CLAIM SEVEN: EXCESSIVE SENTENCE
The petitioner's final claim concerns the severity of his sentence. Smith was sentenced under the Louisiana Habitual Offender Law, La.R.S. 15:529.1. Pursuant to the guidelines established therein, upon the third felony conviction, if one of the offenses was a violation of the Uniform Controlled Substances Law punishable by more than five years imprisonment, the offender shall be sentenced to life imprisonment without possibility of parole, probation, or suspended sentence. La.R.S. 15:529.1(A)(1)(b)(ii)
In State v. Dorthey, 623 So.2d 1276 (La. 1993), the Supreme Court of Louisiana upheld the constitutionality of the habitual offender statute. See also State v. Madison, 345 So.2d 485 (La. 1977), State v. Badon, 338 So.2d 665 (La. 1976) and State v. Overton, 337 So.2d 1201 (La. 1976). However, The court in Dorthey allowed for some discretion in the sentencing process. They noted, "Although a sentence is within the statutory limits, it may still violate a defendant's constitutional protection against excessive punishment." Dorthey, 623 So.2d. at 1280. The excessiveness of a sentence was defined by the court in State v. Scott: "a punishment is constitutionally excessive if it makes no measurable contribution to acceptable goals of punishment and is nothing more than the purposeless imposition of pain and suffering and is grossly out of proportion to the severity of the crime." See State v. Scott, 593 So.2d 704, 710 (La.App. 4th Cir. 1991). See also State v. Caston, 477 So.2d 868 (La. App 4th Cir. 1985)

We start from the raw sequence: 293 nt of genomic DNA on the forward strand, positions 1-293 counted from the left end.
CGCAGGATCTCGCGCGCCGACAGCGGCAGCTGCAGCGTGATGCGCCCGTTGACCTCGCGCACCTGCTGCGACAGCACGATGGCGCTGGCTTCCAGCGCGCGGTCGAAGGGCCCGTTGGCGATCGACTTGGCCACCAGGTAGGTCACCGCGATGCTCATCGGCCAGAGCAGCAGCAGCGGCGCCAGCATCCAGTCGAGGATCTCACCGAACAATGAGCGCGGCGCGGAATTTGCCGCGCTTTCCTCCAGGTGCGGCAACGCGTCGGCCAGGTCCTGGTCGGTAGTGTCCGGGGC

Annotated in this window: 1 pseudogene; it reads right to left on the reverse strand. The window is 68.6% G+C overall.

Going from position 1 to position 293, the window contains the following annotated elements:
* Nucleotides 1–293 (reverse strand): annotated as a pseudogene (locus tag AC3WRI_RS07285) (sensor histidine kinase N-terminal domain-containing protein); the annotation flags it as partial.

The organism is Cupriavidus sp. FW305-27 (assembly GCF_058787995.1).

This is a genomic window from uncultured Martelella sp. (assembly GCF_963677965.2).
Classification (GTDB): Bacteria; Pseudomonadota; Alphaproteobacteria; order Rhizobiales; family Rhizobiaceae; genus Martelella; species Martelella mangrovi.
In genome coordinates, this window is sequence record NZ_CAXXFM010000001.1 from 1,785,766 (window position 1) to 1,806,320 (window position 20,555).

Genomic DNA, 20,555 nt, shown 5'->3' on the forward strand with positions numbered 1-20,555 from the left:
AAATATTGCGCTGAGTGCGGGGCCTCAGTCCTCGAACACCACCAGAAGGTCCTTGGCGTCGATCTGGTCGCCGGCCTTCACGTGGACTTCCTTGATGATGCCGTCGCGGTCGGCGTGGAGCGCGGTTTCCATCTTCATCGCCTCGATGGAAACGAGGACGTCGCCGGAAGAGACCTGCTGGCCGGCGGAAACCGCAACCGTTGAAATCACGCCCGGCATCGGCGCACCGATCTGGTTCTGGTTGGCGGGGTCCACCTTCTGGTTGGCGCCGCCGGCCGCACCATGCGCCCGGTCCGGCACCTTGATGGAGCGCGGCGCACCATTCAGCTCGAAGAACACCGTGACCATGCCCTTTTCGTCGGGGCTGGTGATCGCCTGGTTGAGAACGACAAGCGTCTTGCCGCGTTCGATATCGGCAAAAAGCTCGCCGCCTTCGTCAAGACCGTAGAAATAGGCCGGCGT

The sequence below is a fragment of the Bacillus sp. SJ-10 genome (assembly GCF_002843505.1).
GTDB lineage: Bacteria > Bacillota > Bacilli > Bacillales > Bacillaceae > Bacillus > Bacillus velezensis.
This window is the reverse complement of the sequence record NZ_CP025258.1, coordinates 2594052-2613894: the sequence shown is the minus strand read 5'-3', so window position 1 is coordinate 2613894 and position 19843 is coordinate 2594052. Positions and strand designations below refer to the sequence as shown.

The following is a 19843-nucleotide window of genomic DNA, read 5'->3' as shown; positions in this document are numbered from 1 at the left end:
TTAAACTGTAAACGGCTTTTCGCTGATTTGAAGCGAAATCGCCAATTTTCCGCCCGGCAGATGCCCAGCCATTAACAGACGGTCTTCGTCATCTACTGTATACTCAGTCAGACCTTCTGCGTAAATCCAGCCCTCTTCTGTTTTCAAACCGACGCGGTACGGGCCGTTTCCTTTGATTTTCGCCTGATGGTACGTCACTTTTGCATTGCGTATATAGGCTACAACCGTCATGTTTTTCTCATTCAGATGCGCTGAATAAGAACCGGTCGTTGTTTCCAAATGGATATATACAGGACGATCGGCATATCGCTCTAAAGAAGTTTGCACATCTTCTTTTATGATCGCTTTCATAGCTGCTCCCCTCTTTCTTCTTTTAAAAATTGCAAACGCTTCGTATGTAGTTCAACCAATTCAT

Also, in Rummel v. Estelle, 445 U.S. 263, 100 S.Ct. 1133, 63 L.Ed.2d 382 (1980), the Supreme Court upheld a life sentence for a person convicted of three non-violent crimes, specifically, passing a forged check, fraudulent use of a credit card, and obtaining money by false pretenses. These crimes yielded under $500 for the defendant, but the Court determined that as a matter of law, the sentence was not unconstitutional.
In light of the defendant's prior criminal history and the current conviction for distribution of crack cocaine, a sentence of life imprisonment is mandatory. As the Louisiana Fourth Circuit Court of Appeals stated, "the defendant's crimes were serious enough to warrant a life sentence." Smith 734 So.2d at 834. The current conviction violated the Uniform Controlled Substances Law, which is specifically addressed in the habitual offender statute. La.R.S. 15.529.1(A)(1)(b)(ii). Thus, when compared to punishments upheld in similar cases, and given the limitations on this Court's review of the state court's determination, life imprisonment does not appear to be an unconstitutionally excessive sentence. This claim is also without merit.
Accordingly, IT IS ORDERED that the application for writ of habeas corpus by Roger R. Smith pursuant to 28 U.S.C. § 2254 is DENIED.